ACI 308R-16 Guide to External Curing of Concrete.
The term “curing” has also been used in a more general sense to describe the process by which hydraulic cementi- tious concrete matures and develops hardened proper- ties over time as a result of the continued hydration of the cementitious materials in the presence of suffcient water and heat. While all concrete hydrates to varying levels of matu- rity with time, the rate and extent to which this development takes place depends on the natural environment surrounding the concrete and on the measures taken to modify this envi- ronment by limiting the loss of water, heat, or both, from the concrete; externally providing moisture and heat; or incor- porating special materials in the mixture design. 1.3—Curing and hydration of portland cement 1.3.1 Hydration of portland cement—Portland-cement concrete is a composite material in which aggregates are bound in a porous matrix of hardened cement paste. At the microscale, the hardened paste is held together by bonds that develop between the products of the reaction of cement with water and mechanically interlocks the aggregate. Similar products are formed from the reactions between cement, other cementitious materials, and water.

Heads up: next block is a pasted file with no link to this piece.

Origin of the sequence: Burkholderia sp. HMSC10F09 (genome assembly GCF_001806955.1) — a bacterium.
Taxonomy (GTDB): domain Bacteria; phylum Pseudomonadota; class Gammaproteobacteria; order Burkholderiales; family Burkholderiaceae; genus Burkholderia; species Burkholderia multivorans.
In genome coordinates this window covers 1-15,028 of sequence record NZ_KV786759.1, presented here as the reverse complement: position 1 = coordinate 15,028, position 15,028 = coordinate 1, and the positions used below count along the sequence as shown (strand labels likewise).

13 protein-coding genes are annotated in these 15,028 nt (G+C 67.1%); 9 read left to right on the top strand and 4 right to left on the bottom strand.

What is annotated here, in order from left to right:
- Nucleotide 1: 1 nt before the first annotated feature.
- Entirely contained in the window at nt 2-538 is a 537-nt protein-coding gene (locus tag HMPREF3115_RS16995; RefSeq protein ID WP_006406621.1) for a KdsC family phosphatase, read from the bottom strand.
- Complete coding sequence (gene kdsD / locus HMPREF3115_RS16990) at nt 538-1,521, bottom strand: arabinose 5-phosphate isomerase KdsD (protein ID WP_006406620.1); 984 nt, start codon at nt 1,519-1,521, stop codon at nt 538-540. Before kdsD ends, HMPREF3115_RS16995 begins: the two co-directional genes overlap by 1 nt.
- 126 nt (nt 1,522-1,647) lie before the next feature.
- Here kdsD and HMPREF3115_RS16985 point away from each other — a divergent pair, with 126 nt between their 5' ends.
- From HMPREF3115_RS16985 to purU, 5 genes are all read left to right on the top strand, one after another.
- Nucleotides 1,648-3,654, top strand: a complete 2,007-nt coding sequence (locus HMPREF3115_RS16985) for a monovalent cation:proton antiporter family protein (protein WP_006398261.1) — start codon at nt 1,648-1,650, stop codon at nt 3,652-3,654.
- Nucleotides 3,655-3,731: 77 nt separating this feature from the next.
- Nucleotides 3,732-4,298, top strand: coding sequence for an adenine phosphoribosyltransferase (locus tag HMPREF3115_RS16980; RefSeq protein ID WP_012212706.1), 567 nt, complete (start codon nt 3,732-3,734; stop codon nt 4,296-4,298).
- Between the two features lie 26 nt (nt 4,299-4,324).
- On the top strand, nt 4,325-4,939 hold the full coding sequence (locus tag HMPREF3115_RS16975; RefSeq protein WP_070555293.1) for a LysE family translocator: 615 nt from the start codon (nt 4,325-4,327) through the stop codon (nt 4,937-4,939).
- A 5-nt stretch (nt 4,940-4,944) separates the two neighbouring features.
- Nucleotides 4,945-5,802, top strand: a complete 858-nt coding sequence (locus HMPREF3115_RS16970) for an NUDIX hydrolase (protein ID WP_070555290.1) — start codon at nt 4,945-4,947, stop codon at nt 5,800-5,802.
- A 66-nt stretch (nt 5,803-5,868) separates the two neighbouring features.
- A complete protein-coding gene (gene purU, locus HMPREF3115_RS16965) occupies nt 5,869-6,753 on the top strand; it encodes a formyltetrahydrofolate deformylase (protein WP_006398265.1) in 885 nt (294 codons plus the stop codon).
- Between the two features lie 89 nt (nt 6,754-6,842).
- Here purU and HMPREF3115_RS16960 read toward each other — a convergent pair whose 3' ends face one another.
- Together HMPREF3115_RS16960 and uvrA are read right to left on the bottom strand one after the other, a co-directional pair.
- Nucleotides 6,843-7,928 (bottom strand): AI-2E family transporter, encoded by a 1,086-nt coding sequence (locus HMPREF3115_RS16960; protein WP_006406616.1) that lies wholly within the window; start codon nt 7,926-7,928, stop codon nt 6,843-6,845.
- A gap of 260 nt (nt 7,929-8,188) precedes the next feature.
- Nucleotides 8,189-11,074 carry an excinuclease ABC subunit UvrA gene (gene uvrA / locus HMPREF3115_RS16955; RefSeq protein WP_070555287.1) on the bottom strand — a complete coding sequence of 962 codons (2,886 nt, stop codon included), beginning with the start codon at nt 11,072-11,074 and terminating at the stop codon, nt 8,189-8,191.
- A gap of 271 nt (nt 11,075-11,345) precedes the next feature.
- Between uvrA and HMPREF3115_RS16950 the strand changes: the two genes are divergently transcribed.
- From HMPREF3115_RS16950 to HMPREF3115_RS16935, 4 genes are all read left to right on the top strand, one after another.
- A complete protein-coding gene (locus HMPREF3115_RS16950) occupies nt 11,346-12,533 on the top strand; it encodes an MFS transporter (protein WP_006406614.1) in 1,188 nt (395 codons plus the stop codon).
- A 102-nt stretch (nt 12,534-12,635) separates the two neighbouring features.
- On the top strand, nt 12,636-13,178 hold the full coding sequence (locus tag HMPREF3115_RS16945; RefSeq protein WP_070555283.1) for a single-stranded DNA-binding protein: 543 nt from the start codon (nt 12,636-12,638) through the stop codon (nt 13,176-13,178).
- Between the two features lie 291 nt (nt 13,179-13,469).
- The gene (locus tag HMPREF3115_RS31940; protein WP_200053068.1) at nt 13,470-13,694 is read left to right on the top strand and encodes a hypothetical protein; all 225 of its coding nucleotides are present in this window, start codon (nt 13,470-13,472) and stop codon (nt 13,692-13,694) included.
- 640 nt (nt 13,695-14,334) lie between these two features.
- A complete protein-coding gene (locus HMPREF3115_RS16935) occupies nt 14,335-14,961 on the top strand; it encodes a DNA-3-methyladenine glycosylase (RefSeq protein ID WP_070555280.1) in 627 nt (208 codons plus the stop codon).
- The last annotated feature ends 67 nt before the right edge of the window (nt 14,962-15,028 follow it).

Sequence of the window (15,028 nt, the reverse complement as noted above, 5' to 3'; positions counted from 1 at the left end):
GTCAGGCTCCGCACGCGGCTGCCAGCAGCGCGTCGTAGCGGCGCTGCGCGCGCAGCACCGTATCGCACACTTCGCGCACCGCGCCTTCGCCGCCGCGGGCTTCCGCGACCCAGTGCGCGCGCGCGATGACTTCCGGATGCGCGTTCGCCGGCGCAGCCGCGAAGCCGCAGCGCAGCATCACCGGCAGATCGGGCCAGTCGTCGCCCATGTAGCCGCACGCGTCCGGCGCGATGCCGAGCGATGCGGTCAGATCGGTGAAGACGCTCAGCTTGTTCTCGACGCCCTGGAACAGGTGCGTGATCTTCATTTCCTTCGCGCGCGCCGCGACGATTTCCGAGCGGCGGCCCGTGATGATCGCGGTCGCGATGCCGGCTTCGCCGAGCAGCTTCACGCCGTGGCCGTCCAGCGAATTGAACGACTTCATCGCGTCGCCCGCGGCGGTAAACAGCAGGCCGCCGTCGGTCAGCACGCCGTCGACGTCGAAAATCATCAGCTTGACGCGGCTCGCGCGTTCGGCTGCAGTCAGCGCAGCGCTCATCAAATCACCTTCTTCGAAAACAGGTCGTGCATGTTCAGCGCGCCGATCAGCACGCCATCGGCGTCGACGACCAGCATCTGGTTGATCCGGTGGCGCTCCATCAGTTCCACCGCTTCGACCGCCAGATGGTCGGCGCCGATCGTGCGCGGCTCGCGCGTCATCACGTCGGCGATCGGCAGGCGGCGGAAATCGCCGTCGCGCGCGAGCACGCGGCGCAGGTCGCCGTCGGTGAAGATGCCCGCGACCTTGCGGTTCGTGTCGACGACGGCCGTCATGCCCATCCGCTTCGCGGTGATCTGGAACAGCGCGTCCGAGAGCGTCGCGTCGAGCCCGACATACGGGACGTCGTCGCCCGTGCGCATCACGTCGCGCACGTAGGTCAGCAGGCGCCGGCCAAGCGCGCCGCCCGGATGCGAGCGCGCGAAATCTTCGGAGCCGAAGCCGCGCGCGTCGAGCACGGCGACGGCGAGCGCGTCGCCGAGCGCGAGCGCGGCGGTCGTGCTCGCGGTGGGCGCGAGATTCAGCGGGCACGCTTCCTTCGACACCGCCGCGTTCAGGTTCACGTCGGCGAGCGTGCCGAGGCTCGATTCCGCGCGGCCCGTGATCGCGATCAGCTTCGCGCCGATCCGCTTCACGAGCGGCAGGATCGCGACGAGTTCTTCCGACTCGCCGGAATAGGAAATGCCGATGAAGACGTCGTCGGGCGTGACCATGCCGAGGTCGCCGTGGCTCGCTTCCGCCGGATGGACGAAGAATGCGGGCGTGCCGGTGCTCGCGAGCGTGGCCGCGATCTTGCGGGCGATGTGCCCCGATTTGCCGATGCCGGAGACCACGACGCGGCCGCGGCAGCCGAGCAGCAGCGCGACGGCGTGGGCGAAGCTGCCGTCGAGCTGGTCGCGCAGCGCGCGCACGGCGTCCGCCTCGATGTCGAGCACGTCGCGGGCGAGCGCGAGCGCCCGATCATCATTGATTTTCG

Both the hydrate water and physically adsorbed gel water are distinct in the microstructure of the hardened cement paste, yet both are required concurrently as portland cement hydrates. Continued hydration of the cement is possible only when suffcient water is available both for the chemical reactions and for the flling of the gel pores being formed (Neville 1996). The amount of water consumed in the hydra- tion of portland cement is the sum of the water incorporated physically onto the gel surfaces plus the water incorporated chemically into the hydrate products themselves (Neville 1996; Powers and Brownyard 1947; Mindess and Young 1981; Taylor 1997). Because hydration can proceed only in saturated space, the total water requirement for cement hydration is approximately 0.44 g of water per gram of cement plus the curing water that needs to be added to keep the capillary pores of the paste saturated (Powers 1948).ACI 308R pdf download.